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Urban Meyer's Big Night Out

On a positive note for the Jacksonville Jaguars, they finally have something to distract fans from their awful 0-4 start to this football season, which, if you’re keeping score, marks 19 straight losses for the franchise. That’s the good news, which, if you’re Jacksonville, comes in short supply. The bad news is how they created this diversion. It’s not with a big player acquisition, or some charitable project, or a new owner or facility or something like that. It’s not even something that happened on or near the field. The thing that’s keeping everyone from talking about how bad the Jacksonville Jaguars are is the off-the-field antics of their first-year head coach Urban Meyer, the former college coaching phenom who would bring his brash style of championship football to the downtrodden pro franchise.

If you don’t already know the story, Meyer was taped last weekend in a Columbus, Ohio bar – named Urban Meyer’s Pint House, by the way – where a much younger woman who was not his wife danced uncomfortably close while he sat at the bar. This video – well, actually two versions of the video, including one that was extremely unflattering to Meyer’s public persona – circulated faster on social media than a Kardashian wedding announcement. And within hours, the story about the Jacksonville Jaguars went from how they are one of the worst teams in history to how their new head coach has lost his locker room and perhaps half of his earnings.

Since that time, Jags owner Shad Khan has publicly reprimanded the face of his program, saying that his actions were inexcusable and that he now has to earn back their trust. Kind of like what you tell your kid when they lie to you for the first time. There are also several reports about Meyer losing the locker room, which is what people say when players can’t stand their coach. I’m guessing that if they locker room is in fact lost, it has far less to do with a shady nightclub video than the fact that the team is awful. And finally, Meyer has now undergone an apology tour to everyone in the Jacksonville organization, like it’s the NFL version of Jim Bakker and the PTL Club. For the record, this is likely not the best way to instill faith in your fans that you are in fact moving in the right direction. This may be the only team in the country that Jets fans look at and think, wow, that’s messed up.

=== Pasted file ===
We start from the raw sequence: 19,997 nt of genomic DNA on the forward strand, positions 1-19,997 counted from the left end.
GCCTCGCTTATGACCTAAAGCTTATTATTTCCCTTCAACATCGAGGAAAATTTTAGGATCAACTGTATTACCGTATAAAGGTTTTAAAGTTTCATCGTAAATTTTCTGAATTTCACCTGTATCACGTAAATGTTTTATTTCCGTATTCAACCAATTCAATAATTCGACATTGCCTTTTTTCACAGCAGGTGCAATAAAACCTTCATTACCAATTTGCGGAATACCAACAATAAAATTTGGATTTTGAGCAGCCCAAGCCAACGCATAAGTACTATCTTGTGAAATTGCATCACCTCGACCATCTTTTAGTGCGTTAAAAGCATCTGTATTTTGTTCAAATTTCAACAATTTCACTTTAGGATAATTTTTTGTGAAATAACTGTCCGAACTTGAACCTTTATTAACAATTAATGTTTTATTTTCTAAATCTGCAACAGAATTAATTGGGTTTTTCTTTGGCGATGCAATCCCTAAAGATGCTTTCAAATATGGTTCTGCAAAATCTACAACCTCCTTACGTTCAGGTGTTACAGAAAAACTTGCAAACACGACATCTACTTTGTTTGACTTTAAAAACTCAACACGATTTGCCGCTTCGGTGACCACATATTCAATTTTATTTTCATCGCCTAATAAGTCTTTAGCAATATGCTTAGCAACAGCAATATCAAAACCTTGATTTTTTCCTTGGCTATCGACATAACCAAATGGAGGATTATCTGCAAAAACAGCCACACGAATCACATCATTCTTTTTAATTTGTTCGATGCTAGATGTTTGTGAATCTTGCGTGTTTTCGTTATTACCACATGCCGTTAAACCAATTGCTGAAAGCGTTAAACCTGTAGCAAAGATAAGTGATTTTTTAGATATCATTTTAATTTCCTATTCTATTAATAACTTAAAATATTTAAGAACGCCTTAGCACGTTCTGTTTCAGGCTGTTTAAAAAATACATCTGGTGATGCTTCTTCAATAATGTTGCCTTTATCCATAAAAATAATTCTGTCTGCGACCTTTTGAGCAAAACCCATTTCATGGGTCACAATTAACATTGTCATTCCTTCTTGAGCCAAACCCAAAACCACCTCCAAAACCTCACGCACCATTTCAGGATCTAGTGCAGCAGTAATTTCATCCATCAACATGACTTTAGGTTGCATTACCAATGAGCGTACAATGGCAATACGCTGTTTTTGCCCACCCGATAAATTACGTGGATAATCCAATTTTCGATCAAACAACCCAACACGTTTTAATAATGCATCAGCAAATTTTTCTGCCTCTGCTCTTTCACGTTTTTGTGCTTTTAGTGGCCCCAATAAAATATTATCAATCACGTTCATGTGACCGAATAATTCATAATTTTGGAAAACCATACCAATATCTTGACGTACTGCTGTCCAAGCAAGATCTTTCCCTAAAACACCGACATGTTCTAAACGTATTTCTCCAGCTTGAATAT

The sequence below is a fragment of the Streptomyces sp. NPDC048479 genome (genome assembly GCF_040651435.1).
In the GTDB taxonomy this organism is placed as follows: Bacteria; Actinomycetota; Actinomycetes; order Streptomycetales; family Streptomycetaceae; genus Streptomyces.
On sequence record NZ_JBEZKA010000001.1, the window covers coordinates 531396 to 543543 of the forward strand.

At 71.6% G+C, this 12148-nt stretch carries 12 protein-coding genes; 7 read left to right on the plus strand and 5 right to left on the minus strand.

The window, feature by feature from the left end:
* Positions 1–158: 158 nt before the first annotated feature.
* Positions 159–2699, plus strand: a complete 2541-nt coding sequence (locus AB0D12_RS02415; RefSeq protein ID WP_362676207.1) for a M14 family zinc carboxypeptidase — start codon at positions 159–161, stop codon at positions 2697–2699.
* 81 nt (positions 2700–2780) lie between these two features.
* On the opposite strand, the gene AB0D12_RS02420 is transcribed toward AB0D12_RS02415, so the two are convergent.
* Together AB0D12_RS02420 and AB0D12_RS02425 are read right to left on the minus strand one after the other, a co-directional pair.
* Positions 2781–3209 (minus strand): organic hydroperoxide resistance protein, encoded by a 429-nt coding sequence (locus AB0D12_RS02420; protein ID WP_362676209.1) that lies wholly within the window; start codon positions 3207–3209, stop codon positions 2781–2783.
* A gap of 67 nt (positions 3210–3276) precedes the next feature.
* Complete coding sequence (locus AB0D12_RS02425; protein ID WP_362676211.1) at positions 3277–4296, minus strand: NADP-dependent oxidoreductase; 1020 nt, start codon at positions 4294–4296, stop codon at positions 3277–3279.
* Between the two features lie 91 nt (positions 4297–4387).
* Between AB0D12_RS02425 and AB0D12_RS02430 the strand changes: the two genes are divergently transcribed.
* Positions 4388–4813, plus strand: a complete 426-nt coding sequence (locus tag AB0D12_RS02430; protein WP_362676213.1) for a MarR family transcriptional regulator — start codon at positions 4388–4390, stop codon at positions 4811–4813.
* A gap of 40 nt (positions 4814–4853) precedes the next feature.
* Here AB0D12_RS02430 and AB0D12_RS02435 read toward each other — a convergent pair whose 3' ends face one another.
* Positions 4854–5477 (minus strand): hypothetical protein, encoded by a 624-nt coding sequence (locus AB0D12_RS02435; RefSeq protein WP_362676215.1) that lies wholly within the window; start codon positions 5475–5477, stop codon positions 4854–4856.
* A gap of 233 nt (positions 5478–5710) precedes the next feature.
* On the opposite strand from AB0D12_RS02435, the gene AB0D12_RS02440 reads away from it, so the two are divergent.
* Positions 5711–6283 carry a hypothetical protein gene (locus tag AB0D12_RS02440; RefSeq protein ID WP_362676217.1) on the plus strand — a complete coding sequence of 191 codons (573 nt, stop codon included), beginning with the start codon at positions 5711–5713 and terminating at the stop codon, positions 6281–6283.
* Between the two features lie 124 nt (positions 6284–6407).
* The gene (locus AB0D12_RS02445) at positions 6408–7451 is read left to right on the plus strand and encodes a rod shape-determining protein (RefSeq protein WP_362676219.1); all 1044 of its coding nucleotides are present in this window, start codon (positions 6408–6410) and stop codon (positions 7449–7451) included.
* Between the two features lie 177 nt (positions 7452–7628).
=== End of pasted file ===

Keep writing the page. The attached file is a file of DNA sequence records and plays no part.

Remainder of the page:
There are several questions to answer following Urban Meyer’s big night out. One of them that I do not care at all about is his personal relationship with his family. If we were to be concerned with every person who has displayed questionable ethics around their married life, this would be an unending commentary. And whether I disagree with Urban Meyer’s, well, let’s face it, creepy behavior, I feel like there’s a lot more important things in this world to care about. Like the state of the British Royals, or whether Mediterranean Below Deck is going to be renewed for another season. So I don’t really care whether Urban Meyer moves from the Pint House to the Dog House, if you will.

What is interesting is the way in which the role of head football coach is framed in the public conversation. When Urban Meyer ran afoul of his personal life, there seemed to be a nearly instantaneous assumption that he had also violated the premise of his professional life. That because he acted in an immoral way in his private life, he was no longer capable of being the leader of young men – to steal from popular vernacular. That leading a football team is as much about presenting a mythology of righteousness as it is about finding the right players and calling the right plays. Such is the Great Man theory of coaching, whether there’s any truth to it or not.

To be clear, coaches are rightfully getting intense scrutiny at this particular moment, especially in light of the seemingly predatory behavior of at least one professional women’s soccer coach, behavior that didn’t seem to get any of the scrutiny befalling Urban’s short movie despite its clear violation of all human morality. So I’m not suggesting that we shouldn’t hold coaches to a high standard. I’m simply wondering if there would be so much righteous indignation if the Jags were, say, 4-0 instead. Maybe the apology tour would be, shorter. Then again, Jacksonville fans would certainly need fewer distractions.

Keith Strudler is the director of the School of Communication and Media at Montclair State University. You can follow him on twitter at @KeithStrudler

The views expressed by commentators are solely those of the authors. They do not necessarily reflect the views of this station or its management.

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